Blog by Steve Laug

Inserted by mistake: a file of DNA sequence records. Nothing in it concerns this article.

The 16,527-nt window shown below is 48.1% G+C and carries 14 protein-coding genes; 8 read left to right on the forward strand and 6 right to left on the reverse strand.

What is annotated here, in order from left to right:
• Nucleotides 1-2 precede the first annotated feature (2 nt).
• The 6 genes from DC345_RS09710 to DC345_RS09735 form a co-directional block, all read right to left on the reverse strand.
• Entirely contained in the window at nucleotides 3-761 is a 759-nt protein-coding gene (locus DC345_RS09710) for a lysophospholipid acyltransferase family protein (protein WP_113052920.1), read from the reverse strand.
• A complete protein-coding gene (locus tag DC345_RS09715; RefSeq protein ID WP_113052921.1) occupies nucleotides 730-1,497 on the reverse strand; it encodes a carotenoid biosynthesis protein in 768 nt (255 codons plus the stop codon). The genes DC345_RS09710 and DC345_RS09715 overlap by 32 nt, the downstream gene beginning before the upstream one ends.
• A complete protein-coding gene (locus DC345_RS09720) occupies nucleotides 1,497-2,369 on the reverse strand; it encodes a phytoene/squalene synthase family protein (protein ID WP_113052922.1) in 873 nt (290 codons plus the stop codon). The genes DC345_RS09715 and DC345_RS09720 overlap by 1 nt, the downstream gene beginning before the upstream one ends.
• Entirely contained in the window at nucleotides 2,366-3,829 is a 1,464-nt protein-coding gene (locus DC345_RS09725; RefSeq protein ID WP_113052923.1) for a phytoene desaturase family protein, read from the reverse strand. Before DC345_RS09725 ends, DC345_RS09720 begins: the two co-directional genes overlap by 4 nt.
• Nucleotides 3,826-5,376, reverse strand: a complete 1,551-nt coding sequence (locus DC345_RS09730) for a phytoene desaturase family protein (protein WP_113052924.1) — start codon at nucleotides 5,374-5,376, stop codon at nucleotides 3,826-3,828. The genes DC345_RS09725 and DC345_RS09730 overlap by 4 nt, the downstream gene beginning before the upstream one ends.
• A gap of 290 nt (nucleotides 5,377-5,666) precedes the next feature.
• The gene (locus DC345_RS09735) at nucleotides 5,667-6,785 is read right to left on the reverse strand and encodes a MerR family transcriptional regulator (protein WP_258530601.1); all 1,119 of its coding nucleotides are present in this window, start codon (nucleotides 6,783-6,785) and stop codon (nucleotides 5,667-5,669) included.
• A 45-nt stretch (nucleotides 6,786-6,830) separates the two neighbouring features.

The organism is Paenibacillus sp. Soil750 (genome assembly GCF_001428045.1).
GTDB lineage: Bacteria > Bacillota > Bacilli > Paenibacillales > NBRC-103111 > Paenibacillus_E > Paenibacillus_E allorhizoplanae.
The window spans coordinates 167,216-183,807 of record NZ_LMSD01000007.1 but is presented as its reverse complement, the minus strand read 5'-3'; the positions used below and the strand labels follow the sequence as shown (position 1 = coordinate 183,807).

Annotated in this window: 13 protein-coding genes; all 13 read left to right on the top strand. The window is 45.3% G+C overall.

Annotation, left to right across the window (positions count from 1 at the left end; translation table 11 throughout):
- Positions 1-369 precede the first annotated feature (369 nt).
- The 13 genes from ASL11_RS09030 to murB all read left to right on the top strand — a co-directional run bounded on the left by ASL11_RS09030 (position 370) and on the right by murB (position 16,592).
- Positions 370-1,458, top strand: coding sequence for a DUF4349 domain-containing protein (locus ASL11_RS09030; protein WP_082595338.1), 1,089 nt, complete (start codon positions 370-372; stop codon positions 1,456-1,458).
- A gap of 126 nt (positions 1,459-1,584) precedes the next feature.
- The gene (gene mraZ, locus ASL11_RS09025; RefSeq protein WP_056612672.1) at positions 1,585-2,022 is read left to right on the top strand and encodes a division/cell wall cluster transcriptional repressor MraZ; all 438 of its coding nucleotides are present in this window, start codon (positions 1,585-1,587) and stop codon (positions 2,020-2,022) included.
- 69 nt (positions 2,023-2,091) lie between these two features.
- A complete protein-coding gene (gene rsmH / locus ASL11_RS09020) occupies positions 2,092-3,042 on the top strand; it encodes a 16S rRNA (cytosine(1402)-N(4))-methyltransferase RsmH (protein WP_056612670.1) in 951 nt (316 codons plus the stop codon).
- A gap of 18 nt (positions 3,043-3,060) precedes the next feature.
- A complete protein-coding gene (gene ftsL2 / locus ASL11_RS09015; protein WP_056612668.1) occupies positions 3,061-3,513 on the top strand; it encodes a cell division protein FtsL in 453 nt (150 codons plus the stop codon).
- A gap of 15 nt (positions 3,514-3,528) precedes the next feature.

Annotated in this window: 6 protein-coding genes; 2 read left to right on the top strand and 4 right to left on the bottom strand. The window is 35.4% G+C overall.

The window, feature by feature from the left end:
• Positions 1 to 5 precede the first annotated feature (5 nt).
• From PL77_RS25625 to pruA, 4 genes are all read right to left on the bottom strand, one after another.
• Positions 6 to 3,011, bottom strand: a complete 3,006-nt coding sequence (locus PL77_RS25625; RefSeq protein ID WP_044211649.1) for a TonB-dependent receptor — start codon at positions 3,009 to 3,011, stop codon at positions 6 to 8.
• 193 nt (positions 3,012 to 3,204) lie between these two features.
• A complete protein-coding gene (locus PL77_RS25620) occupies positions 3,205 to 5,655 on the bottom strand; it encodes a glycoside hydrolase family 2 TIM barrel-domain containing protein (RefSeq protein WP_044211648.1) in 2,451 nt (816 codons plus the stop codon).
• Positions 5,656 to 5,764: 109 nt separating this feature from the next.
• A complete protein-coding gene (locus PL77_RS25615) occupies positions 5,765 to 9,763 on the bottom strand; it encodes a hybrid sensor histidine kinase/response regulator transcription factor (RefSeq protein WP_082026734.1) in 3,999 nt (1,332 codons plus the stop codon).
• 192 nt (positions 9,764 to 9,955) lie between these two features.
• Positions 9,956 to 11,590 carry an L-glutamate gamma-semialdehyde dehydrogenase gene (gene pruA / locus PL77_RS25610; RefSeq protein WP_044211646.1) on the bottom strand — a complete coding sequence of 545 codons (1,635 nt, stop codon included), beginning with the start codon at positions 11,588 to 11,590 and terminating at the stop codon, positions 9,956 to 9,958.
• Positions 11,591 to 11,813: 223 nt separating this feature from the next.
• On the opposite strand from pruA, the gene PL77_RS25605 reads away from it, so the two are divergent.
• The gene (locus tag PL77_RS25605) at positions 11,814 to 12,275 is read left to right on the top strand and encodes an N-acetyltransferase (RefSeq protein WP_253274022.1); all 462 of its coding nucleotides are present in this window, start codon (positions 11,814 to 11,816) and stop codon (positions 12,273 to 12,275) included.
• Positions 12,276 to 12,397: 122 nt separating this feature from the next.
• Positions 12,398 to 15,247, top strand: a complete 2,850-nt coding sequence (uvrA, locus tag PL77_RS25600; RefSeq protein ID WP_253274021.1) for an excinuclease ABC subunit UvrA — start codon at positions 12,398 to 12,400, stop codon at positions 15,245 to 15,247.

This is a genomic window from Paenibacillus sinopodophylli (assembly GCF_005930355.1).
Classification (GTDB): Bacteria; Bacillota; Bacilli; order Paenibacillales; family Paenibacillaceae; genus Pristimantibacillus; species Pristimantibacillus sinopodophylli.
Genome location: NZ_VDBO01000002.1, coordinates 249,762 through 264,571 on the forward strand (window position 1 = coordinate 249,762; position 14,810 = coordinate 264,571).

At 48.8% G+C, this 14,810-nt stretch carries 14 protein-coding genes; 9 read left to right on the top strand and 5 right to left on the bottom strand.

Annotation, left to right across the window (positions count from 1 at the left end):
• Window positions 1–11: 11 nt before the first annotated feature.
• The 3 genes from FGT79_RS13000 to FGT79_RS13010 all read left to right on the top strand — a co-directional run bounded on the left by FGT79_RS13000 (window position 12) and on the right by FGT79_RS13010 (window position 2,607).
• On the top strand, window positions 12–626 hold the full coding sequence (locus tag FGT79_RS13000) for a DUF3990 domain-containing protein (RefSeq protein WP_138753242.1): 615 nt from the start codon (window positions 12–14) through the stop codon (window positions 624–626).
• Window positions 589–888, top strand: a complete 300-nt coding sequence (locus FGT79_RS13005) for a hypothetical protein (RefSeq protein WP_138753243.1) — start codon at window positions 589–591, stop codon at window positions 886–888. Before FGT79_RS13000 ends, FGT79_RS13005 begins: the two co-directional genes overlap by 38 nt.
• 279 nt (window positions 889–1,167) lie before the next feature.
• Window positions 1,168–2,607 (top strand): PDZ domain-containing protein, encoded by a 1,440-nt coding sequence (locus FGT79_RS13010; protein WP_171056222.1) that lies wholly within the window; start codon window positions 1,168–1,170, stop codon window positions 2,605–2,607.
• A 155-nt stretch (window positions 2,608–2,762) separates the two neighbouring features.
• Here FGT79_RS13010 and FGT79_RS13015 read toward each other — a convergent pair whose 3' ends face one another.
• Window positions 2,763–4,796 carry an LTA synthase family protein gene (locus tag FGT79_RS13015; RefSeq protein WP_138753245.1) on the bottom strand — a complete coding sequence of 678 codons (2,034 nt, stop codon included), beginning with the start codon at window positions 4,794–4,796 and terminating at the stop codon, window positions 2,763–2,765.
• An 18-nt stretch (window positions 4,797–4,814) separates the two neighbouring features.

The next pipe on the table came to us from a group of pipes that Jeff picked up on a recent pipe hunt in Utah. It is a Dunhill Shell Briar Dublin that is in decent condition. It is stamped on a smooth panel on the underside of the heel and shank. On the heel of the bowl it is stamped with the shape number 142F/T followed by Dunhill [over] Shell Briar followed by Made in England 9 and superscript 14. That is followed by 4 in a circle followed by S for shell. Interpreting that stamp it is as follows: The 142 is the shape for a Dublin and the F/T is the stem shape – a Fish Tail stem. The Dunhill Shell Briar is the finish which is corroborated the S at the end of the stamping. The 9 and the superscript 14 following the D of England gives the date the pipe was made and identifies it as 1969 and a 1974. This means that the pipe was made in 1969 and sold in 1974. The stamping is clear and readable. The pipe has a mix of black, cordovan and brown stains on a sandblast finish and some amazing grain that the shape follows well. The finish was dirty with dust around the nooks and crannies of the sandblast. There was a cake in the bowl and lava on the rim top. The rim top and edges appeared to be in very good condition. The taper stem was oxidized and had tooth marks and chatter ahead of the button.  Jeff took photos of the pipe to show what it looked like before he started working on it.     He took photos of the bowl and rim top to show how clean they were and of the stem to show the light oxidation and lack of damages to the surface of the stem on either side.    The photos of the sides and heel of the bowl show the deep sandblast grain on the pipe. It is a beauty under the grime and dust.  The stamping on the underside of the shank is shown in the photo below. It looks very good and readable. It reads as noted and explained above. Jeff captured the overall look in the first photo followed by some closer photos of sections of the stamp so you can read it. I turned to Pipedia’s section on Dunhill Root Briar to get a bit of background on the Duhill finishes (https://pipedia.org/wiki/Dunhill#Root_Briar). I quote: